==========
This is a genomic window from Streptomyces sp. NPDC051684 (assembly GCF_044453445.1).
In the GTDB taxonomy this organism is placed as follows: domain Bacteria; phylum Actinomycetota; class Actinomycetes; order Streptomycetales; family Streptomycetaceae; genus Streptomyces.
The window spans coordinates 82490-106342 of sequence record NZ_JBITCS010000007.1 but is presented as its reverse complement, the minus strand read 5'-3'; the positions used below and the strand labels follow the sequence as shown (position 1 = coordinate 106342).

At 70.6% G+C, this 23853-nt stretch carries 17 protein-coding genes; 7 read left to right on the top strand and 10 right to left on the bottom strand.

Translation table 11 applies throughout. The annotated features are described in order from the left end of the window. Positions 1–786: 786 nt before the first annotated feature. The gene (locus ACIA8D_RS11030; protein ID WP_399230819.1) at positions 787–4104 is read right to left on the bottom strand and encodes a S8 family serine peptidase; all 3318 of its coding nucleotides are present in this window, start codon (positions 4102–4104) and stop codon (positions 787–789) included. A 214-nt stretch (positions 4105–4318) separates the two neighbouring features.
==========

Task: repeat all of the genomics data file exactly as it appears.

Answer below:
This is a genomic window from Streptomyces sp. NPDC051684 (assembly GCF_044453445.1).
In the GTDB taxonomy this organism is placed as follows: domain Bacteria; phylum Actinomycetota; class Actinomycetes; order Streptomycetales; family Streptomycetaceae; genus Streptomyces.
The window spans coordinates 82490-106342 of sequence record NZ_JBITCS010000007.1 but is presented as its reverse complement, the minus strand read 5'-3'; the positions used below and the strand labels follow the sequence as shown (position 1 = coordinate 106342).

At 70.6% G+C, this 23853-nt stretch carries 17 protein-coding genes; 7 read left to right on the top strand and 10 right to left on the bottom strand.

Translation table 11 applies throughout. The annotated features are described in order from the left end of the window. Positions 1–786: 786 nt before the first annotated feature. The gene (locus ACIA8D_RS11030; protein ID WP_399230819.1) at positions 787–4104 is read right to left on the bottom strand and encodes a S8 family serine peptidase; all 3318 of its coding nucleotides are present in this window, start codon (positions 4102–4104) and stop codon (positions 787–789) included. A 214-nt stretch (positions 4105–4318) separates the two neighbouring features.